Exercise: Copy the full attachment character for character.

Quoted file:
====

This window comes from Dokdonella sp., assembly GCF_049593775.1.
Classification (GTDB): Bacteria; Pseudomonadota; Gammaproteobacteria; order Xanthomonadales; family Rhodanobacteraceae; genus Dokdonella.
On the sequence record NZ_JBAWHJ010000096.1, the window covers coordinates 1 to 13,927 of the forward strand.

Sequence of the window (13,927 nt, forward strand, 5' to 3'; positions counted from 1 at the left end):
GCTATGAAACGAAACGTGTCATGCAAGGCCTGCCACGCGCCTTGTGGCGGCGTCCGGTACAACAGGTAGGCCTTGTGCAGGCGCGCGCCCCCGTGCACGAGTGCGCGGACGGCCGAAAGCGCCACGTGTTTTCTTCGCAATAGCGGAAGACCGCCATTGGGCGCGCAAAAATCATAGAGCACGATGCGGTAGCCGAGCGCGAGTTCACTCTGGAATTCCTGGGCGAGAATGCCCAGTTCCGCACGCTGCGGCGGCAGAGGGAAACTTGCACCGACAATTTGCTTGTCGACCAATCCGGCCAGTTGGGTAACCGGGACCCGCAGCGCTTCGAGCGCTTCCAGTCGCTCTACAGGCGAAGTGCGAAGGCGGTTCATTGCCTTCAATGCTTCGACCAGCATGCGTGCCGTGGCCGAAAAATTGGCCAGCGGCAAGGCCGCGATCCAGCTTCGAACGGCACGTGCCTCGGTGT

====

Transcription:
This window comes from Dokdonella sp., assembly GCF_049593775.1.
Classification (GTDB): Bacteria; Pseudomonadota; Gammaproteobacteria; order Xanthomonadales; family Rhodanobacteraceae; genus Dokdonella.
On the sequence record NZ_JBAWHJ010000096.1, the window covers coordinates 1 to 13,927 of the forward strand.

Sequence of the window (13,927 nt, forward strand, 5' to 3'; positions counted from 1 at the left end):
GCTATGAAACGAAACGTGTCATGCAAGGCCTGCCACGCGCCTTGTGGCGGCGTCCGGTACAACAGGTAGGCCTTGTGCAGGCGCGCGCCCCCGTGCACGAGTGCGCGGACGGCCGAAAGCGCCACGTGTTTTCTTCGCAATAGCGGAAGACCGCCATTGGGCGCGCAAAAATCATAGAGCACGATGCGGTAGCCGAGCGCGAGTTCACTCTGGAATTCCTGGGCGAGAATGCCCAGTTCCGCACGCTGCGGCGGCAGAGGGAAACTTGCACCGACAATTTGCTTGTCGACCAATCCGGCCAGTTGGGTAACCGGGACCCGCAGCGCTTCGAGCGCTTCCAGTCGCTCTACAGGCGAAGTGCGAAGGCGGTTCATTGCCTTCAATGCTTCGACCAGCATGCGTGCCGTGGCCGAAAAATTGGCCAGCGGCAAGGCCGCGATCCAGCTTCGAACGGCACGTGCCTCGGTGT